Challenges included institutional resistance to change, retro-fitted departmental reporting structures, and adherence to outdated sales and marketing tactics. And complete lack of agreed-upon standardizations.

One of the biggest issues arose from the CMO’s belief that tension on the team was a "good thing," an old-school mentality of healthy competition driving performance. I fervently disagreed with this philosophy. I wanted the BDR team and field reps to be in lockstep, in the foxhole together instead of facing off from opposite trenches.

Team structures and measurable revenue-generation posed more challenges. The field reps saw no real value in the BDR team. Sales team members couldn’t fathom why business development was hired in the first place since they weren’t making a tangible contribution to the company bottom line. As is the case in companies everywhere, sales reps carry quotas and marketing experts don’t. This is a conflict-producing oppositional dynamic that shouldn’t exist.

So we got to work eradicating it.

We dug into changing the marketing team structure to align with sales needs, and merged several team roles. The existing structure of an inbound team and an outbound team for each territory was too rigid for this small company. Reassigning personnel and insisting that all reps focus on real-time territorial needs created a more efficient and effective framework.

We revised compensation structure to align my team to sales strategy. Marketing ONLY got paid when a sales rep assigned a dollar value to a deal. Since marketing team members needed deals to get piped in order to earn bonuses, there was constant tension between the two teams. To resolve this, we shifted the focus from assigned dollar values to getting appointments with buyers under a credit system. When the appointment took place, sales got credit and marketing got comped.

We grew the business development team from three to eight members, and trained everyone to steward lead management from cradle to grave.

We operationalized the sales strategy, giving the BDR team marching orders to focus on the sales goals. After examining current practices, we realized we needed a centralized plan with milestones all laid out for the in-house team to follow. We needed to provide them with the required resources and training and, finally, accountability to get it all done.  We collaborated with sales operations leadership to make this possible, creating a structured step-by-step process, with goals and deadlines attached.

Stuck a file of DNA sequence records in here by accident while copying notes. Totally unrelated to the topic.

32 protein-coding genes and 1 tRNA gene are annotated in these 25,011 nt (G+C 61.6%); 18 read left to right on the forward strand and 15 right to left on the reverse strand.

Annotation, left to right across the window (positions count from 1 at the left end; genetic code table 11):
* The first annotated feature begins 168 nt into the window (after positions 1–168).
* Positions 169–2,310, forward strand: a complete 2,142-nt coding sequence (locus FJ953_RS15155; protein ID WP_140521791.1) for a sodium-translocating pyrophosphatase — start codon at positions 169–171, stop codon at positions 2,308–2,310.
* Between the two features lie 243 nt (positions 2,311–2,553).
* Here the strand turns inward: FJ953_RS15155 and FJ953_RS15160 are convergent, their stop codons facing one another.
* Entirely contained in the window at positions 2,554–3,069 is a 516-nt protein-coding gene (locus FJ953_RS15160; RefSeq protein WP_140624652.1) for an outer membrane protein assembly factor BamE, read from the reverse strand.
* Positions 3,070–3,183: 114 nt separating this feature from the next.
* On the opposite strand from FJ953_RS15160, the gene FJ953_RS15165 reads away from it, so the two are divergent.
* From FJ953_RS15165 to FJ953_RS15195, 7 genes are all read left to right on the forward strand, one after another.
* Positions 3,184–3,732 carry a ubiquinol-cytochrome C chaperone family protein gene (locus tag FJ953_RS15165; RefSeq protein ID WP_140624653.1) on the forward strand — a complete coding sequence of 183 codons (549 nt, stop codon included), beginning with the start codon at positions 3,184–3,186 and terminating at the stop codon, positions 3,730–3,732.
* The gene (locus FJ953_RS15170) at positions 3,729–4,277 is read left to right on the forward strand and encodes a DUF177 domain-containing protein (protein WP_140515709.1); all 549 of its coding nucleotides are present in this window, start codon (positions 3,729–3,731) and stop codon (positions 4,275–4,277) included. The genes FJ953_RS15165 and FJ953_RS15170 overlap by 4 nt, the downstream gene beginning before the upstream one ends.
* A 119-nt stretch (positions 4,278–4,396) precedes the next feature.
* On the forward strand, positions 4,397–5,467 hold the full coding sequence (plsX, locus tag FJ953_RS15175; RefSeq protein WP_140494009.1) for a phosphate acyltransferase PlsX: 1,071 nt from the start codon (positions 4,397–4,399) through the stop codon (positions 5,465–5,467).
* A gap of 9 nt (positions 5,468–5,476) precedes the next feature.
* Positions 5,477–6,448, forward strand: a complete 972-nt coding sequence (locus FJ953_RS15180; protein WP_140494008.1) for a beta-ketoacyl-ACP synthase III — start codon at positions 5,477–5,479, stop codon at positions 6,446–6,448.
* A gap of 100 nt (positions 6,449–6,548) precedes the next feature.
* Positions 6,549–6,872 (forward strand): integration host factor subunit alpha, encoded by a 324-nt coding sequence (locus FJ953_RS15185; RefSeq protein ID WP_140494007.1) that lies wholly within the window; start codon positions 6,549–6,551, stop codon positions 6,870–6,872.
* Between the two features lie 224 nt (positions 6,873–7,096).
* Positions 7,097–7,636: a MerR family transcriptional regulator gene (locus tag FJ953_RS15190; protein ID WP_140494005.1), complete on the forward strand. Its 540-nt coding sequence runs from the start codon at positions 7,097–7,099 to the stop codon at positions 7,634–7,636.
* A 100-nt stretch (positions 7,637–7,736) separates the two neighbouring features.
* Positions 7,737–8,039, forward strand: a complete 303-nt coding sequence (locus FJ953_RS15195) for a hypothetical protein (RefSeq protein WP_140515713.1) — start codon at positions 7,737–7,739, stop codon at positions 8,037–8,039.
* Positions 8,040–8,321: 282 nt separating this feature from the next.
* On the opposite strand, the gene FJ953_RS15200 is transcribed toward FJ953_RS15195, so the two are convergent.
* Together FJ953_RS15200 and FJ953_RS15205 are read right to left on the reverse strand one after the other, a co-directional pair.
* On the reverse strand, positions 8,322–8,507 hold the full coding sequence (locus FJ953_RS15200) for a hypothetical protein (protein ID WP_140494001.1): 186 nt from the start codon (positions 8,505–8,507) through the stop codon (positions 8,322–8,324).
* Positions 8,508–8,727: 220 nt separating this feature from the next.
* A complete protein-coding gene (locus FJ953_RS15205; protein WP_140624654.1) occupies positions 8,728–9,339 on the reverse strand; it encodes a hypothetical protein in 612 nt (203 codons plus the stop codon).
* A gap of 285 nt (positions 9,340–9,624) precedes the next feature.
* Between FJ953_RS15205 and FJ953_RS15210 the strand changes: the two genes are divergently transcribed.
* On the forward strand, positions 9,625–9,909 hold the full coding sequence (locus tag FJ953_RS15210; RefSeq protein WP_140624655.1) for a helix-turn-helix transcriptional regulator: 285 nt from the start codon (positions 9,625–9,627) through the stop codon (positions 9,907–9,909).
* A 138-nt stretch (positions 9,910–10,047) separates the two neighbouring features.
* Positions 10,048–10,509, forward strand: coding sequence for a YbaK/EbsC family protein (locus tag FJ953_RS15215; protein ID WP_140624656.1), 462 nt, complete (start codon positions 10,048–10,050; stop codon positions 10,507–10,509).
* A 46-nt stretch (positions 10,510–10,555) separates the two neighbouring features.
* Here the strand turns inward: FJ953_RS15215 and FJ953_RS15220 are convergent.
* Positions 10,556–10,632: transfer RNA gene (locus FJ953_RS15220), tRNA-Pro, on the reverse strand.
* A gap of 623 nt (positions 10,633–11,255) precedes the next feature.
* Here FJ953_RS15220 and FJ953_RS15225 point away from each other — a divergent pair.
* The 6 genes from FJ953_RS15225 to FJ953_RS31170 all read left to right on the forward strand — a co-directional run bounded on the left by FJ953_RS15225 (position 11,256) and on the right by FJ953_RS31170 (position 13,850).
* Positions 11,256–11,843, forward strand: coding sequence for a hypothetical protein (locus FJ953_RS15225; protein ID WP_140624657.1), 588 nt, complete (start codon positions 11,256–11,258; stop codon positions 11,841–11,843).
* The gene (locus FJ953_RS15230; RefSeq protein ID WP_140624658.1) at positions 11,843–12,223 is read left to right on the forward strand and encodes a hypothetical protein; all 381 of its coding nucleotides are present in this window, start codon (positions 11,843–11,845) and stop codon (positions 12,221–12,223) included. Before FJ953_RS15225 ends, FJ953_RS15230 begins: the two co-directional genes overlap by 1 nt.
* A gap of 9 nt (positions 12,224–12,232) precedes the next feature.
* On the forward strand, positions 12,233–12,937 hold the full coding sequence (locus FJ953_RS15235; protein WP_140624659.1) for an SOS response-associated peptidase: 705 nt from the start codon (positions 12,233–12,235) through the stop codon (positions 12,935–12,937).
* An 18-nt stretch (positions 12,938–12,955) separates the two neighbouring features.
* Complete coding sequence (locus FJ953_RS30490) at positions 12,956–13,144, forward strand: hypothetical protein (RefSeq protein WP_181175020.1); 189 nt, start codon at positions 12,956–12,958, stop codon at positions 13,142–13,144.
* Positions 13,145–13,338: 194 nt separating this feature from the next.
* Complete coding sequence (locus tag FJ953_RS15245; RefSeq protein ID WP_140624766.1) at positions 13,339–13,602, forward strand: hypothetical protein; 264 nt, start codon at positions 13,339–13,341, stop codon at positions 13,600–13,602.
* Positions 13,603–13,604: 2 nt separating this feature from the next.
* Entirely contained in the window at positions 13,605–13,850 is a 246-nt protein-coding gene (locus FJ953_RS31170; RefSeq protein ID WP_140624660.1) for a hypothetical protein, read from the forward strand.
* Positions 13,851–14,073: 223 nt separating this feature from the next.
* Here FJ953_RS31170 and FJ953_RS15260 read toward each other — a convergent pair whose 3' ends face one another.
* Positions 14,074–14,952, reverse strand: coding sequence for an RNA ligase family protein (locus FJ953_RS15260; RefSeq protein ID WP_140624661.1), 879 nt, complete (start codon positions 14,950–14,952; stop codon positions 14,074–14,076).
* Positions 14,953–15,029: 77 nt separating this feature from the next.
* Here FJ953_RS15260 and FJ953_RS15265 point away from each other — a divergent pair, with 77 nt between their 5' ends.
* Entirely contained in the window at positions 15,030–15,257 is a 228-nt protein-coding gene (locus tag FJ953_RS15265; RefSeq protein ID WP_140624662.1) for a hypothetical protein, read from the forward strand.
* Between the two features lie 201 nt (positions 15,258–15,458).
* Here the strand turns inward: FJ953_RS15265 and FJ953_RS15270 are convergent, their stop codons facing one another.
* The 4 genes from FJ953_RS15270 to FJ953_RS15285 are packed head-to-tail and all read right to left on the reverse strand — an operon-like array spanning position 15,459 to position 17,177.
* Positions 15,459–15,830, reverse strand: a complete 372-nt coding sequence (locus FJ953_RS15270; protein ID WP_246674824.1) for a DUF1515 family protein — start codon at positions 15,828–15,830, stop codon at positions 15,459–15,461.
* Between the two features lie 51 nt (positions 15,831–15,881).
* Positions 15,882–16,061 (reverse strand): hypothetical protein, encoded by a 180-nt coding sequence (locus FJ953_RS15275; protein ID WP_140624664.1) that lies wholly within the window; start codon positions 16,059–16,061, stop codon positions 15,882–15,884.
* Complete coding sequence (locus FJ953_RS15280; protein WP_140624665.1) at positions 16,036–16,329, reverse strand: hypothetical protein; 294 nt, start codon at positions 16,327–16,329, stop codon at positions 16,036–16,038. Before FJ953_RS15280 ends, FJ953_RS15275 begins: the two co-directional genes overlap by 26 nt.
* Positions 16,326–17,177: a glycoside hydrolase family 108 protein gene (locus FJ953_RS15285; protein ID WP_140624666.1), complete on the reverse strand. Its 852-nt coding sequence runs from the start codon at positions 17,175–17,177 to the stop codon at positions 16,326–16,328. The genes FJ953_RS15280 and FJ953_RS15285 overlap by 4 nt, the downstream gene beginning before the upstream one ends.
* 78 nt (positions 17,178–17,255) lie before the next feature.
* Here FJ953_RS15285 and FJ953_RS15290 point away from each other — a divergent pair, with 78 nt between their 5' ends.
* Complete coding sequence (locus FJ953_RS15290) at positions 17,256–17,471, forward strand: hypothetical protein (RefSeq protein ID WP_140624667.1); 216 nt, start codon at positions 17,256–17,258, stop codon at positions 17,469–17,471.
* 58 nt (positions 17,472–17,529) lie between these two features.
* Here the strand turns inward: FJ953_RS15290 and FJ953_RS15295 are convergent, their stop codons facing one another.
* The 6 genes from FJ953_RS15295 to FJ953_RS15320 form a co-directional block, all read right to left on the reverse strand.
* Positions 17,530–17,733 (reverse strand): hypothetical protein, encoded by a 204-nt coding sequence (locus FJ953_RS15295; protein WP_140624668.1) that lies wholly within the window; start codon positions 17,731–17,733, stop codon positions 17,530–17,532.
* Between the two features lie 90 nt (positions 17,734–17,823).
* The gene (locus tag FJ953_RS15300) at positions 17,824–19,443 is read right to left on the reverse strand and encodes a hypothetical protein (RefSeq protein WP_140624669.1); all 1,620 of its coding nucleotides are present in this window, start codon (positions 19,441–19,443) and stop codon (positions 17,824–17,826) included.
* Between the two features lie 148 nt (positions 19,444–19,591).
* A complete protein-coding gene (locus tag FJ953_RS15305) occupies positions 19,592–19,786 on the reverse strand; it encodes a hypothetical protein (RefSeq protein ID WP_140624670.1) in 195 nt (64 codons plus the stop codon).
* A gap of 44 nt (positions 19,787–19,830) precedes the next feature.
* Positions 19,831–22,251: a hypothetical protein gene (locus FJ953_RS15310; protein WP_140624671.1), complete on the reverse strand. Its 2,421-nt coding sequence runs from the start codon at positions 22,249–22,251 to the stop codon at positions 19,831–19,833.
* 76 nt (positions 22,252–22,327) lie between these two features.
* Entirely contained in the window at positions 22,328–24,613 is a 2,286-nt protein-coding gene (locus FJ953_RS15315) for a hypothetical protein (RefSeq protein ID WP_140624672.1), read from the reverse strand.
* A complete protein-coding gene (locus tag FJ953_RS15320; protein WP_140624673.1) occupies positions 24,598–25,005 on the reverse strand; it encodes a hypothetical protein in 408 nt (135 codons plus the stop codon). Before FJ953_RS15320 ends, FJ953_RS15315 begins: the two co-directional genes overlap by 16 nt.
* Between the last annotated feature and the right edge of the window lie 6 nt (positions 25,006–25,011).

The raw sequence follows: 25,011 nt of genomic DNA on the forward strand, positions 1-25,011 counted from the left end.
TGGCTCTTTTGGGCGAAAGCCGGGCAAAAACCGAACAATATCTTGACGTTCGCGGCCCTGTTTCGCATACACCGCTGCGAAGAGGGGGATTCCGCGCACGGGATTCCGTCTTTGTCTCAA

We fostered open lines of communication between both departments so sales could utilize the tools that marketing built. We created an environment in which the sales team could openly acknowledge that marketing was a powerful and valuable ally.

Over the course of 14 months, we created sea change in the corporate culture. The marketing department no longer saw sales as the competition. Instead, they knew that their role was to support sales and partner with them to achieve their revenue goals. Because at the end of the day, it’s all about revenue.


The changes that Launch Raven spearheaded at this B2B firm doubled conversion rates through email personalization and related tactics in first 12 months. The new goals and quotas I created for my teams drove business growth over a short span of time. And encouraging staffers in both sales and marketing to adopt inbound and outbound digital and traditional tactics to drive demand proved remarkably effective.

Internal staffers who went through this process with us emerged knowing:

  • How to be resilient in the face of change

  • How to change outdated conversational scripts and communicate more effectively

  • How to shift perspective on old co-workers

  • How to work effectively with new co-workers and revised leadership structures

  • How to collaborate with a shared, high-level goal in mind

  • How to compromise in ways that benefit the team or company, even if they’re awkward for the individual

Disparate strategies and clashing teams lead to watered-down results. At Launch Raven, we know how to create solid sales and marketing alignment in virtually any environment. And we know that doing so leads to a unified super-team capable of propelling a new startup toward massive revenue growth.